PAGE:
Another day, and another look at a classic horror comic during October! There are a few more black and white mags to look at, and those are a favorite of mine and quite a few other fans of the medium. These mags are an excellent example of something from the past that will never be duplicated. Right place right time scenario. All the key words are visible- “voodoo”, “magic”, “walking dead”, etc. A more Bronze Age book cannot be found, just look at the cover and the clothes the girl is wearing! The stories in this one are fantastic, and all are about zombies!
The first story is a continuation (as far as the creative team) from the previous issue. “Palace of Black Magic” by Steve Gerber (writer), and Pablo Marcos (art), is another installment of beauty from this series. Both of these men have had great careers in comics, but these issues have to be considered to be right up there with their best. The next story (“Who Walks with a Zombie?”) is a reprint from the Atom Age, and stars the incredibly talented Russ Heath on art (not sure of the credits for writer on this one). Then there is “Voodoo War” by Tony Isabella (writer), Syd Shores, Dick Ayers, and Mike Esposito (inks) on art! Two men using voodoo against each other in an old west tale of terror. Finally, “Death’s Bleak Birth” shows a dead man rise from his grave, and after that the killing spree begins! Doug Moench (writer), and Frank Springer (art), are on point with this one for sure.
There are a couple of other tidbits in this one as well. A three pager by Doug Moench (writer) describing Brother Voodoo and his lore (illustrations look like they are from a story with Gene Colan art). Also by Moench, we get a look into the excellent film White Zombie (Bela Lugosi). Lastly, there is a prose story by Chris Claremont, continuing from the previous issue. And this is all kicked off with a great cover by Earl Norem!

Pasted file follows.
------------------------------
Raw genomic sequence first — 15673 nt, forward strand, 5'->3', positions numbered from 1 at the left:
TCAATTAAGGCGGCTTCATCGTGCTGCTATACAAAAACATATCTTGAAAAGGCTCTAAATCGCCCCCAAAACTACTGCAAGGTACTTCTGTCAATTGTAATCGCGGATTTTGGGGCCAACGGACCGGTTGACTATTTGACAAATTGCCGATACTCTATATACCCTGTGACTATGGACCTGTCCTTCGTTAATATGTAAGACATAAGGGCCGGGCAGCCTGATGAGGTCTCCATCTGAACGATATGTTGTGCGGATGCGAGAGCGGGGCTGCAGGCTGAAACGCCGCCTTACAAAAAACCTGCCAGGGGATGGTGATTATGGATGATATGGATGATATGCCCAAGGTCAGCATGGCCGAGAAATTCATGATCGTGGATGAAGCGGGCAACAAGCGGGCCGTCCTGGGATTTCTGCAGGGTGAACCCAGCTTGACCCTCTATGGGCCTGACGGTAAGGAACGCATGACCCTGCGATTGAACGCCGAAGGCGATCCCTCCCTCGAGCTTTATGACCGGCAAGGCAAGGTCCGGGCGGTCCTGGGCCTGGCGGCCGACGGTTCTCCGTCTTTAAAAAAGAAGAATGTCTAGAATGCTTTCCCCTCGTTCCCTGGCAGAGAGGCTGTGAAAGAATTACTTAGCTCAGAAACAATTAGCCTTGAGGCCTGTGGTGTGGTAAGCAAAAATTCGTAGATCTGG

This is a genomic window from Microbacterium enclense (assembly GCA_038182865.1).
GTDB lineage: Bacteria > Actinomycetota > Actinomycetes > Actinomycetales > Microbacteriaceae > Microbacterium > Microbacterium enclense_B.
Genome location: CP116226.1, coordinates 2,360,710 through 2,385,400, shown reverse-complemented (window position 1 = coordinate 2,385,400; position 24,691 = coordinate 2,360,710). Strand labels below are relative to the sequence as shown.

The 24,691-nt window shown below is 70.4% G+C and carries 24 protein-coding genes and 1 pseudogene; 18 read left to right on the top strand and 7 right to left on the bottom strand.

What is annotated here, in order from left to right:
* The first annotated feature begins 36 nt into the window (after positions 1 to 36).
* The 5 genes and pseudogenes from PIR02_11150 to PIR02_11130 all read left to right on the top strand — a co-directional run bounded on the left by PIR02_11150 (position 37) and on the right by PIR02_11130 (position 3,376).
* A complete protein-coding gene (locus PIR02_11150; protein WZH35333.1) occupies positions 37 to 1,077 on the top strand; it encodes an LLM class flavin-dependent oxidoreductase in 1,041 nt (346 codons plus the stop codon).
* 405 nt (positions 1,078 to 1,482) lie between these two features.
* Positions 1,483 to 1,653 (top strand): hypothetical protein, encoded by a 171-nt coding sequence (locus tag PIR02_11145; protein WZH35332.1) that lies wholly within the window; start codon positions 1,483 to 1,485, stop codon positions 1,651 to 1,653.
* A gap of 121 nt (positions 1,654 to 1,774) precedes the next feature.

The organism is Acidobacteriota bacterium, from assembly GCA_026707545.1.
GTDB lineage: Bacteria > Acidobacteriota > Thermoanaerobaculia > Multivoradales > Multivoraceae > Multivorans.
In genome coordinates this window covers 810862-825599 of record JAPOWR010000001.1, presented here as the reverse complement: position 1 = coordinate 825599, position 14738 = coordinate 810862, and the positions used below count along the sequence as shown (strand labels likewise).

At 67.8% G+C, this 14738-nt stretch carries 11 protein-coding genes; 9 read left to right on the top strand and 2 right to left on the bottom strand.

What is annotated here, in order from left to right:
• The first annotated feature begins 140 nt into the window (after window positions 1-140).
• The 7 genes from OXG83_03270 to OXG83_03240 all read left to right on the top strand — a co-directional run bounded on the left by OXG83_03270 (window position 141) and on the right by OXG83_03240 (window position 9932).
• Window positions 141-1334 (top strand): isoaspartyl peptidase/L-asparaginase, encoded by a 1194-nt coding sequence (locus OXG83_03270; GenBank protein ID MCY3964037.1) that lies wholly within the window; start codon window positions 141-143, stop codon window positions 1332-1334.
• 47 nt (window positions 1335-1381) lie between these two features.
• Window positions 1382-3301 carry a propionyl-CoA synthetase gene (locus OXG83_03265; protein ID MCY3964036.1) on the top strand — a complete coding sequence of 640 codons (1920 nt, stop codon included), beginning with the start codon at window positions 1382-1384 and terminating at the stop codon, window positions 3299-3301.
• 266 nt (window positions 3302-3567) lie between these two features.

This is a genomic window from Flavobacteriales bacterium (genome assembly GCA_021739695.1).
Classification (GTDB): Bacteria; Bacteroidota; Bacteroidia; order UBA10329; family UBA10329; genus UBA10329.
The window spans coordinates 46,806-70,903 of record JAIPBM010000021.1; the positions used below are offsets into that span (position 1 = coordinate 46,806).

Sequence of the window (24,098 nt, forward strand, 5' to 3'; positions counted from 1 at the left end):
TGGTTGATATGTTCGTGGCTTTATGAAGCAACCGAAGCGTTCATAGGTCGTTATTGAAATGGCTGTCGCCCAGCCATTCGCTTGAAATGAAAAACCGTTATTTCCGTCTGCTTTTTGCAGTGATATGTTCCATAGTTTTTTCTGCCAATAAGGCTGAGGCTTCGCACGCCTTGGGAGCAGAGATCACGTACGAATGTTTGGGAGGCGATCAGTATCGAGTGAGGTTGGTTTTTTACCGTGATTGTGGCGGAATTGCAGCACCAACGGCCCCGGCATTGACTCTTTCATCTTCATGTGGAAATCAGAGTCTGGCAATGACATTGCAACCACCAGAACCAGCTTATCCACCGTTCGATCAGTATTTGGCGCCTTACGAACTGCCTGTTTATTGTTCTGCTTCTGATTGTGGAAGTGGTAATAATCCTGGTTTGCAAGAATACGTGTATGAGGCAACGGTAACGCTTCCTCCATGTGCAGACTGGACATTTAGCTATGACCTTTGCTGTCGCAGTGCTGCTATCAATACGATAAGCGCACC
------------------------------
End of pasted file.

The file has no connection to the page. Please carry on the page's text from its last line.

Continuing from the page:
While I don’t “remember the Hijacker,” I do know an awesome villain when I see one! Brought to life during the great, but short-lived series “Black Goliath,” This little known villain is so generic he’s awesome! Marvel’s sister titles, Marvel Team-Up and Marvel Two-in-One, were both exquisite in their own strange way. Both offered characters that even casual fans would recognize, but once in a while, they’d throw a curveball at you, and have a villain (or even sometimes someone/thing from pop culture) that was completely off the wall. This is one of those times of awesomeness.
The name Bill Mantlo (writer, with an assist from Jim Shooter), is one that I hold is high esteem. Many times I’ve picked up a comic book and after reading it, was not shocked to find out it was from the mind of this gentleman. The art team is composed of two masters. Sal Buscema (pencils) and Pablo Marcos (inks), are two staples from the Bronze Age that really resonate with fans of that era and beyond. Irv Watanabe (letters) and George Roussos (colors), are also a couple of names synonymous with that period, as is editor, Archie Goodwin!
As Halloween is just around the corner, the hits just keep on coming! Another reprint of Atlas Era material is here, and this one doesn’t disappoint. Ghosts, ghouls, a robot, and just about anything else you can imagine! The first story is about a robot named “Grutan.”The scientist that creates him has a grudge against mankind, and wished to unleash his new robot to make them pay! The second tale involves twin brothers that are exact opposites in some ways, but ugly on the outside doesn’t always equal evil! The third story involves a ghastly figure, music, and a graveyard. The last story shows how a prison inmate makes a deal with the devil!
With all four stories credits going to Stan Lee, we are left to dive into the wonder of the artwork from some of the best of that time period. First up is Don Heck (pencils and inks on the first story). This guy was at marvel from the beginning with the rest of the giants, and somehow never gets mentioned with them. Study the man’s work, and I think you’ll find a fine craftsman. The name Mike Sekowsky might not be one of familiarity to Marvel zombies, but he was definitely someone who did a good bit of work for DC comics back in the day (credits as probable but not confirmed for the second and fourth stories). Lastly, we have Pete Morisi. He’s beat known for his work at Charlton, and was also a confidant of Don Heck! We get a great cover by the team of Mike Netzer and Pablo Marcos!